I can hear these and more musical influences in all of my songs. Like you, I can hear Neil Young on Eleven Nine, especially with “Inside the Sacrifice Zone.” I hear Jackson Browne’s influence in many of my songs, for example. At times, R.E.M., and at other times Radiohead or early Peter Gabriel. I think how my musical influences shape and impact my music is ultimately very unconscious … said the psychoanalyst.
How would you describe your style of music?
I describe my style as Americana singer-songwriter, going in and out of folk and rock. You and many others hear Neil Young in my music, as have many other reviewers. I use to get Nick Drake comparisons with my early releases, which was a very welcome comparison.
You also suggested a “prog-rock flavor” in your review, which I don’t hear as much but it has been said before. It would make sense, though, because I grew up listening to Genesis, Peter Gabriel’s solo albums, and Pink Floyd.
Where do you find inspiration for your songs?
There are three general theme “areas” I think many of my songs could be classified into: relationships (or lack thereof, loneliness), psychological, and political. Except for Tethered to the Ground, which had songs that were in all three theme areas, my releases have been either all political or all relational-psychological. My two upcoming releases are both all relational-psychological.
I married my wife right as I was releasing my fourth release in four years, Tethered to the Ground, and you will definitely hear the difference between the relational-psychological songs I have written recently and the songs I wrote on my first four releases.
For example, songs like “Far Away Land,” “Leave You Doubtful,” “Icarus,” and “Remembering on My Own” are all about struggling psychologically to get to a place where I could relate to others in a more healthy way, whereas the new songs are about the struggles and joys of maintaining a long-term love relationship.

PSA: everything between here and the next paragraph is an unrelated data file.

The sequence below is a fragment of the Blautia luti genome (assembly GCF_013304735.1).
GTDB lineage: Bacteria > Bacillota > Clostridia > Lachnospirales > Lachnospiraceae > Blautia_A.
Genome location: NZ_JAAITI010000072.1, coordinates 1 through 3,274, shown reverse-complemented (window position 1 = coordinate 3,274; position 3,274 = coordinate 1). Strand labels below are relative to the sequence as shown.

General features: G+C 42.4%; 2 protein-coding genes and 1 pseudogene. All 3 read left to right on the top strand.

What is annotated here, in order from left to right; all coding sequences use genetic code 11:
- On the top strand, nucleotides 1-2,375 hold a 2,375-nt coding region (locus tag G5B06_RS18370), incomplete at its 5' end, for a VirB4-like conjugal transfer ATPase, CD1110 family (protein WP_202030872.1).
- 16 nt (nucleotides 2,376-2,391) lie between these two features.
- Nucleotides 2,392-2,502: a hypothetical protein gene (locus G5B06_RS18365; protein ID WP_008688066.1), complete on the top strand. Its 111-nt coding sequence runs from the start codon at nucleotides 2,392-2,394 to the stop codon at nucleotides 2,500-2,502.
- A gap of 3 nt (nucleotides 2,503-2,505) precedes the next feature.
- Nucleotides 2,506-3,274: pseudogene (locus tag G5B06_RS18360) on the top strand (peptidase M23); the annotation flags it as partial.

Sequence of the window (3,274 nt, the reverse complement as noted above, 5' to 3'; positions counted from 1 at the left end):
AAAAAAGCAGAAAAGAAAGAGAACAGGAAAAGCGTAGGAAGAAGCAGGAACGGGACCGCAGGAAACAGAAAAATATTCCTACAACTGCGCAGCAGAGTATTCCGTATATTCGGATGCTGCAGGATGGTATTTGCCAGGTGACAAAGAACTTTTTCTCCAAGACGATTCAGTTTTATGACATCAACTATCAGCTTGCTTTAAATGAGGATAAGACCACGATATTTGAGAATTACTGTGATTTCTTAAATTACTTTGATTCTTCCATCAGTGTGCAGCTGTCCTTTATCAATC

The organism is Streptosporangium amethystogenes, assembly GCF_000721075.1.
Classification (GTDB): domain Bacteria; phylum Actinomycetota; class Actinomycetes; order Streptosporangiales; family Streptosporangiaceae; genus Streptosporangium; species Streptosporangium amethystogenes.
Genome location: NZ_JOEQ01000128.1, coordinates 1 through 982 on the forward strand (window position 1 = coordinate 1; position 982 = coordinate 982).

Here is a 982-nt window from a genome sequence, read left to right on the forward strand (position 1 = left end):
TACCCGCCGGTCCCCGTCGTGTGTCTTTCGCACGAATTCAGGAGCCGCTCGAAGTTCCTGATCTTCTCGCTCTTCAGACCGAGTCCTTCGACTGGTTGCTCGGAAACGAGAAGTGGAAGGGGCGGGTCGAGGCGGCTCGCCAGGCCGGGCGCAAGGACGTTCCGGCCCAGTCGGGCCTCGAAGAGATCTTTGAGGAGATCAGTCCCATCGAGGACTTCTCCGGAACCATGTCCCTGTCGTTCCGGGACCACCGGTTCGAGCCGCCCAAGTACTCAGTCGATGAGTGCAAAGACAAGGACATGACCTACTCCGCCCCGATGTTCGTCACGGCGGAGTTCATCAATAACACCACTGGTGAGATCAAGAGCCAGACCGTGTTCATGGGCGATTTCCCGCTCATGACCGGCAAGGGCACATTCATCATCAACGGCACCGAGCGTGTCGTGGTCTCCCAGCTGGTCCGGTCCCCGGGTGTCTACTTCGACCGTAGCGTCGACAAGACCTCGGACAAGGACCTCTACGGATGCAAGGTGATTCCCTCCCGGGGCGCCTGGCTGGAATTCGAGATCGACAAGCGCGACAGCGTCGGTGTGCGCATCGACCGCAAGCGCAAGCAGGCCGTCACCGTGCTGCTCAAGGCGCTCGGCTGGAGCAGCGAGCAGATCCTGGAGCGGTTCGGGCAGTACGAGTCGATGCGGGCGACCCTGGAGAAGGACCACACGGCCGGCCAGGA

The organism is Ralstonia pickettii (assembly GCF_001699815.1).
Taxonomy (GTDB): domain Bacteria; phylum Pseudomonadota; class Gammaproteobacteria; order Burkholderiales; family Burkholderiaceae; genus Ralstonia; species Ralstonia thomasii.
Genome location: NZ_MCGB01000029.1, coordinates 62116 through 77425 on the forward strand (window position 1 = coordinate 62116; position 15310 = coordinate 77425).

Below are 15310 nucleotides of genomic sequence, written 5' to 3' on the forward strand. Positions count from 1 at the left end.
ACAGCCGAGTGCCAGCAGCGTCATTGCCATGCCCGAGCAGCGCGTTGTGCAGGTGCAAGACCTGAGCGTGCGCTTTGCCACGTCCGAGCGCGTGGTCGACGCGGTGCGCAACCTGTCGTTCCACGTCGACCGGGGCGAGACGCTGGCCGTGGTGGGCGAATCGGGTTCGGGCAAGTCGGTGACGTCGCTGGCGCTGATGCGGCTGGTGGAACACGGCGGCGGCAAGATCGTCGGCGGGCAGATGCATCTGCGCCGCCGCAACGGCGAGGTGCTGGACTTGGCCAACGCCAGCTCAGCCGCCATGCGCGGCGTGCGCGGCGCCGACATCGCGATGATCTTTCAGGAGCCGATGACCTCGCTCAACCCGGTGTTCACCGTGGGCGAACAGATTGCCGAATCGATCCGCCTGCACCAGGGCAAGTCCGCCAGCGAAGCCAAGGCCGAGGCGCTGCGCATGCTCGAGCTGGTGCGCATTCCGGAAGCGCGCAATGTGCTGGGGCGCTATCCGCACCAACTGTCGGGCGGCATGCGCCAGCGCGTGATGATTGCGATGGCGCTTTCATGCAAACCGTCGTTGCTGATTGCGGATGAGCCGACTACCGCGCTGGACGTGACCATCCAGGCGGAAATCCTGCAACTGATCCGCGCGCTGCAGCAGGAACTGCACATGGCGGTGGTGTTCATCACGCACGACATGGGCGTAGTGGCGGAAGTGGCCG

Part of the training for any psychoanalyst is going through an extensive analysis of your own. I think much of my music comes out of that process, and whatever progress I was able to make within that process … as the one on the couch, and as the one in the chair.
My two releases with new music since Tethered to the Ground (2006) – Remains in Me (2006) and Eleven Nine (2017) – are both purely political. I took a lot of time off after Tethered to the Ground to raise kids and try to get my day job secured. Remains in Me was inspired by Michael Apted’s brilliant documentary, Incident at Oglala. All the songs were about Native American rights and their history of oppression by European settlers.
What was the inspiration for the album you’re working on now, called Home?
I had to shelve the Home project when Trump got elected so I could get Eleven Nine written, recorded, produced, and mixed in a timely fashion. We started on Eleven Nine on … 11/9/16. We released it in April of 2017, so it took only five months to create, pull together, and release.